Startup founders and employees dream of a big liquidity event that changes their fortunes. Learn about the variety of possible exit events and what they mean for you.
A liquidity event is when your startup shares transform into cash or publicly tradable shares that can be sold for cash. If the company is IPOing, it’ll continue on as an independent entity. If the company is being acquired, it’ll be folded into the acquirer.
Liquidity is the key term. Something is liquid if it's cash or easy to sell for cash. Something is illiquid if it's difficult to convert into cash. A liquidity event is when your illiquid startup shares transform into something more liquid.
There are three main liquidity events:
Your experience as an employee can be different depending on the type of event.
An IPO is often seen as the ultimate mark of success for a startup. It's an opening up to the world. The previously private financials and governance of the company are now publicly available. Any investor can buy shares and become a shareholder. Existing shareholders can sell their shares for cash after years of investment and hard work.
The U.S. averaged about 200 IPOs a year from 2008 through 2020. 2021 was an atypically active year for IPOs, boosted by almost 600 SPACs.
As a startup employee or investor, you typically cannot sell your shares immediately upon IPO. While not required by law, most startups institute a lock-up period of about 180 days. There are often modifying terms where the lock-up ends early if the new share price stays elevated above the IPO price for a period of time. After the lock-up ends, you're free to sell your shares.
Keep in mind: if you own the shares for longer than a year - including while the company is still private - you may owe less in taxes when you sell. At the federal level, shares that are held for at least a year before they're sold are taxed at a lower capital gains tax rate. Shares held for less than a year are taxed as ordinary income. You can learn more about taxes here.
The point of the lock-up is to prevent existing shareholders from selling their shares en masse on the public market. It can take time for a robust trading market to develop. A lock-up gives the market time to develop so it can absorb new sales without a material impact on the share price.
Once a company goes public, future employee compensation will often change. Taxes are one of the biggest reasons that startups structure employee equity as options and RSUs - other structures like equity grants and RSAs can trigger large tax bills that employees may not be able to afford.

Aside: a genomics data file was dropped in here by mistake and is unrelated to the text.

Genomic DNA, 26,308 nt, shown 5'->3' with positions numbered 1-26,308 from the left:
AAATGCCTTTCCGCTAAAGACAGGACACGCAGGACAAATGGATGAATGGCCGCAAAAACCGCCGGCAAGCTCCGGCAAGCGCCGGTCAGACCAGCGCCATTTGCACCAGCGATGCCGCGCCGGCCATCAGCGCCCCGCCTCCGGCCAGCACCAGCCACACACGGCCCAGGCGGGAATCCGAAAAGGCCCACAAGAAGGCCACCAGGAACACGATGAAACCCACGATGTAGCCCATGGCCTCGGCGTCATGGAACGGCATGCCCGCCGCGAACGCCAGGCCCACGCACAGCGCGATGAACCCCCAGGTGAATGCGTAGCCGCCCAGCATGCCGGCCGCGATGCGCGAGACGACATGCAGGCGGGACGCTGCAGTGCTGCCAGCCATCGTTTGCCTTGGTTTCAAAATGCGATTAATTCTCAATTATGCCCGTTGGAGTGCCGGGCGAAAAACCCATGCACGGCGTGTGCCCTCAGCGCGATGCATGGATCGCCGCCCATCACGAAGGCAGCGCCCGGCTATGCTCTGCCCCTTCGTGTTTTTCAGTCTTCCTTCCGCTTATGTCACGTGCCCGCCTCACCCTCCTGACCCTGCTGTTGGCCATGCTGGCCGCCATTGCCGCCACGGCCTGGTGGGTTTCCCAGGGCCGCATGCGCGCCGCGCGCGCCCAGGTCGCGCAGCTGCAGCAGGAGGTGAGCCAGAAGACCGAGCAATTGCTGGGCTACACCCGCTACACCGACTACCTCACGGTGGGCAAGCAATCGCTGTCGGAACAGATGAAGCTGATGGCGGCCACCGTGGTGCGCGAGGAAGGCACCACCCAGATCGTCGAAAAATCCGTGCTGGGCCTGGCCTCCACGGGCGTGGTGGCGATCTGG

Once a company goes public, employees can sell shares for cash to pay for taxes and other obligations. Total compensation often reflects that shift - employees typically receive shares as they vest and the company will withhold the amounts necessary to pay the tax bill.
Airbnb was among the largest IPOs in 2020. The company went public on Thursday, December 10th, 2020 just over twelve years after it was founded. The company sold 51.5 million shares at $68 a share for $3.5 billion. The IPO valued the company at $47 billion, a value known as market capitalization that’s calculated by multiplying the total number of the shares outstanding with the price per share.
Day-of the IPO, the share price skyrocketed as high as $165 per share before closing the day at $144.71.
The lock-up period for Airbnb fully ended 180 days after IPO. The company permitted windows where shareholders could sell portions of their holdings in advance of the expiration. The share price dropped more than 6% the day the lock-up period ended, closing at about $132, about 8% below where it closed the day of the IPO. Such price drops the day the lock-up period ends is not unusual - it reflects many new sellers coming into the market all at once.
A SPAC is a special type of public company designed to acquire another company. They're complex structures whose full details go beyond what we'll cover here. You can review PwC's overview for more details.
The terminology for SPACs is a bit loosey-goosey. You'll hear of companies "getting SPAC'd" or of a "reverse merger." It all means the same thing - a publicly listed SPAC is acquiring another company.
For an employee, a SPAC can be similar to an IPO. You will exchange your startup shares for public company shares that can be sold for cash. Like with a traditional IPO, most SPACs will have a 180-day lock-up period for the acquired startup shareholders. Keep in mind that there is another, unrelated lock-up period for investors in the SPAC that does not impact you as an employee.
That said, there were many SPACs in 2021 with non-standard terms that may have resulted in more complex considerations for the acquired employees. When in doubt, talk with the company or a tax advisor if you're unsure.